Defunct Games
  1. 1987
  2. 1988
  3. 1989
  4. 1990
  5. 1991
Pinball Quest
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Pinball Quest Pinball Quest Pinball Quest
  • Review Score:

  • B-
Pinball Quest is the kind of baffling experiment that almost works. You can tell there's a spark of brilliance in there somewhere, even if it's hidden under layers of poor decisions and bad execution. It tries hard to reinvent the 8-bit pinball genre, but ends up
getting bogged down by its own grandiose aspirations. Pinball Quest is a game I would recommend, but only because of how unusual the whole experience is.

Like so many other pinball games of that time, Pinball Quest is actually a compilation of four very different tables. The first three -- Pop! Pop!, Viva! Golf and Circus -- are the opening act, presenting the kind of straight forward pinball action you're used to. Each of these tables is two screens tall and full of obstacles appropriate for the theme. For example, the 1950s diner has you knocking down bowling pins and the golf stage has both a sand and water trap.

Pinball Quest (NES)

All this is nothing more than a lead-up to the main course, a bizarre role-playing game featuring the fundamentals of pinball. The princess has been kidnapped and (surprise!) you've been called up to save her. To do this you will need to bounce the ball around trees, through graveyards, past skeletons, through spooky caves and straight through the doors of the castle. In other words, it has everything you would expect from an old school Final Fantasy game.

Although the idea may sound goofy, it actually presents a fresh take on the genre. This weird idea ends up being really endearing, especially when it comes to battling bosses and grinding for items and money. Even though it never fully comes together, you can see where TOSE (the same company that ported Chrono Trigger to the Nintendo DS) was going with the idea. It reminds me of Epic Quest, the role-playing game-inspired table for Pinball FX2.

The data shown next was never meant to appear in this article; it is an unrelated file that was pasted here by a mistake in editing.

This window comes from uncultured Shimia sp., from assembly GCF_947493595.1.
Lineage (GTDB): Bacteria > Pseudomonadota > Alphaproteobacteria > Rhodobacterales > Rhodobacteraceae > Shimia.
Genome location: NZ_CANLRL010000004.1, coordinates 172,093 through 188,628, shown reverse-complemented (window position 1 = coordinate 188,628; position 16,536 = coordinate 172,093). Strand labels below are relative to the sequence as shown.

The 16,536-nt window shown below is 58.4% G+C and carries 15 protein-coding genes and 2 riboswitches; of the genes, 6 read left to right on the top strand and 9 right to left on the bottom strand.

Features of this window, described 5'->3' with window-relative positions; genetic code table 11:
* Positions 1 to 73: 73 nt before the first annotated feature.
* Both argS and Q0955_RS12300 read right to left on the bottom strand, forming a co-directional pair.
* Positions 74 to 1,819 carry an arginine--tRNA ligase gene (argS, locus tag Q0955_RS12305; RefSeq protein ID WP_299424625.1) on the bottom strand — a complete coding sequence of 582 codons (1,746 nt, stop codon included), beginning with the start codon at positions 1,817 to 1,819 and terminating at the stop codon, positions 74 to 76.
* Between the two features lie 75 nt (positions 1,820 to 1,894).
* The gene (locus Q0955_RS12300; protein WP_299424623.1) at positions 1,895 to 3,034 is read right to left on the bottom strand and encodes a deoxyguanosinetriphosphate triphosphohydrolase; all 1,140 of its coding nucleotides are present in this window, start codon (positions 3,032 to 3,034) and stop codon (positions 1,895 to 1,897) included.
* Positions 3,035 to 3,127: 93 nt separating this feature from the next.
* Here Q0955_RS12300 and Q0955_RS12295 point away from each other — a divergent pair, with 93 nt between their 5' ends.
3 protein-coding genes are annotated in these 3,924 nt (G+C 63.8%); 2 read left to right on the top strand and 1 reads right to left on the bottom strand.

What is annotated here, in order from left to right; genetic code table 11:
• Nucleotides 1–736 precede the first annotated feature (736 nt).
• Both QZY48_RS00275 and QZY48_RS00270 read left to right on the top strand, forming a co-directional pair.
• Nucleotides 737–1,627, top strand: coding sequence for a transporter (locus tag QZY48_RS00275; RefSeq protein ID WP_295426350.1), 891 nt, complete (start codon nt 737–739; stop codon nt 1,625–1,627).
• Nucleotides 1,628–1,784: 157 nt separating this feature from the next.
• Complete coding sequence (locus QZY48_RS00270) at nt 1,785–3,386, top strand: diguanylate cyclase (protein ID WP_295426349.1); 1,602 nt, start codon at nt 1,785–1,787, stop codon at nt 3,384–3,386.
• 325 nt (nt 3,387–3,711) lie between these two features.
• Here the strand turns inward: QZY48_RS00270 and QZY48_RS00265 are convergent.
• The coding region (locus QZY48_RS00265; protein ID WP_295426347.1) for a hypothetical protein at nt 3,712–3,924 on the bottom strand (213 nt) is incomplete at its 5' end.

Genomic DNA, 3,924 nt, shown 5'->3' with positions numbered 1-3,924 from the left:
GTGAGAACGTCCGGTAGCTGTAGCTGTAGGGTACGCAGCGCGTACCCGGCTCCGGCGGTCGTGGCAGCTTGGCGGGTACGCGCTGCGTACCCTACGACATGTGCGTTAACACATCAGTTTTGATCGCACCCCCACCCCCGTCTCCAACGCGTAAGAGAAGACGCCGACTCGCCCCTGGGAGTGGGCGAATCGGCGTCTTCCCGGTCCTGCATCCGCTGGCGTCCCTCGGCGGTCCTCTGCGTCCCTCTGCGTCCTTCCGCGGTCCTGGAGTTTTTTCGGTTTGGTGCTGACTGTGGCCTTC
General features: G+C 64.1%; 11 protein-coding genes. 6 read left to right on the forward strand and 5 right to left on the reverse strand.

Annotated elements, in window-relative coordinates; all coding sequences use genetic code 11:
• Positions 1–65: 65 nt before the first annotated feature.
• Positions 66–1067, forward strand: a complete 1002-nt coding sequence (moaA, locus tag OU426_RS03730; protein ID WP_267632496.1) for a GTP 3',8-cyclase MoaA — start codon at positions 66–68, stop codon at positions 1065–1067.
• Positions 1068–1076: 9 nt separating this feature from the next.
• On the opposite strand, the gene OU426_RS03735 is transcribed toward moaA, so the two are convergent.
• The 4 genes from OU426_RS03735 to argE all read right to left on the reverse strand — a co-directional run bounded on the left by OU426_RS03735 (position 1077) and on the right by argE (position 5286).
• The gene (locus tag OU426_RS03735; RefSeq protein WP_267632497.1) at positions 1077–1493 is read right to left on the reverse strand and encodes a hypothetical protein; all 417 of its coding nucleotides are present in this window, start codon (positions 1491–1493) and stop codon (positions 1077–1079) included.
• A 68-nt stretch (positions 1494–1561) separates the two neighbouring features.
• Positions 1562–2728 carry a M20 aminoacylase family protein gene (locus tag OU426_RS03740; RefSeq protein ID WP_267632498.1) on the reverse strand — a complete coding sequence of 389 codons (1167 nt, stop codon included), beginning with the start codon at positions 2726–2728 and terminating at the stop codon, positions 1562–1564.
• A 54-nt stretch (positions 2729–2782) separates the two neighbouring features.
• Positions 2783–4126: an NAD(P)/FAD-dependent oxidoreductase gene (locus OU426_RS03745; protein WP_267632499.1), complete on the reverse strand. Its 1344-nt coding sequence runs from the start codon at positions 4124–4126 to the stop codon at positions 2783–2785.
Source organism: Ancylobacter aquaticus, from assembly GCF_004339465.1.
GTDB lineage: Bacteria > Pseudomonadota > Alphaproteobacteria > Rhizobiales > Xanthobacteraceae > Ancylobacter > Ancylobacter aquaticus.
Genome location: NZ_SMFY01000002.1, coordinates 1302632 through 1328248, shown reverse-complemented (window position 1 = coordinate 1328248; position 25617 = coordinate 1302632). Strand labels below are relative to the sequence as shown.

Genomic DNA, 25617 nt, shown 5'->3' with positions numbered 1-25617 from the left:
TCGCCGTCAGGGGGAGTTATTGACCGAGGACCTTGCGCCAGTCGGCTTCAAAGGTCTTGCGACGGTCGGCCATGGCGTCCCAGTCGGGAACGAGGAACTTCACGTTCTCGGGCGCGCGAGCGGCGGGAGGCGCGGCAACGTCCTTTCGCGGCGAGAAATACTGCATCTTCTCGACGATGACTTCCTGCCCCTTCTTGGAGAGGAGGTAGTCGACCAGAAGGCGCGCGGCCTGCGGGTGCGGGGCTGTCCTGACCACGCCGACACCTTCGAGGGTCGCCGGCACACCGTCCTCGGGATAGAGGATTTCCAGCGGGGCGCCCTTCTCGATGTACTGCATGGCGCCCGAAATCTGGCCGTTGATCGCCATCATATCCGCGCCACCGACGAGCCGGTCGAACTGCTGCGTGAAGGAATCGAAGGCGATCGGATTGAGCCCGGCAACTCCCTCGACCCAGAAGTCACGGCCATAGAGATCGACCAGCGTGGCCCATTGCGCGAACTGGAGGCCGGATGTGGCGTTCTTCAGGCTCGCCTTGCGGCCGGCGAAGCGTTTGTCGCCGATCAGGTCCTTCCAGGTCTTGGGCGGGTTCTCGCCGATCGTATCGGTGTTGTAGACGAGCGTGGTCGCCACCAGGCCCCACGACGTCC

Pinball Quest (NES)

While the concept is strong, there are a few questionable gameplay decisions that sink this ambitious pinball game. Instead of offering flippers on every screen, the player is responsible for moving them from one section to the next. You do this by pushing up and down, quickly moving the flippers into place. This ends up being a problem because the left flipper trigger is mapped to the D-pad. It's too easy to accidentally push up/down instead of left/right, which is the kind of mistake that will cost you a life.

The game also has problems with check points, especially when it comes to boss battles. You'll work so hard to finally make it into the castle to battle the boss, only to lose and have to start the whole process over again. This is made considerably worse with the funky physics and board glitches. The ball doesn't even pretend to move realistically, often with humorous results. The unrealistic physics may be explainable in the quest mode, but it's unacceptable when trying to play one of the standard tables.

Pinball Quest (NES)

The graphics are also mediocre, offering solid colors and very little detail. You can tell that most of the effort went towards the quest mode, which features cinemas and tons of unique characters and backgrounds. I appreciate the variety and effort, but the other three games just bring the package down.

Pinball Quest doesn't quite work; it's full of design issues and physics problems. But even at its worse, there's something endearing about Pinball Quest. This is a game that really tries to be unique, and on that level it succeeds. The three dull tables are made more fun with four-player support and the quest mode will have you going until you find that princess. It's not a bad game, but know what you're getting yourself into before spending a lot of money on Pinball Quest.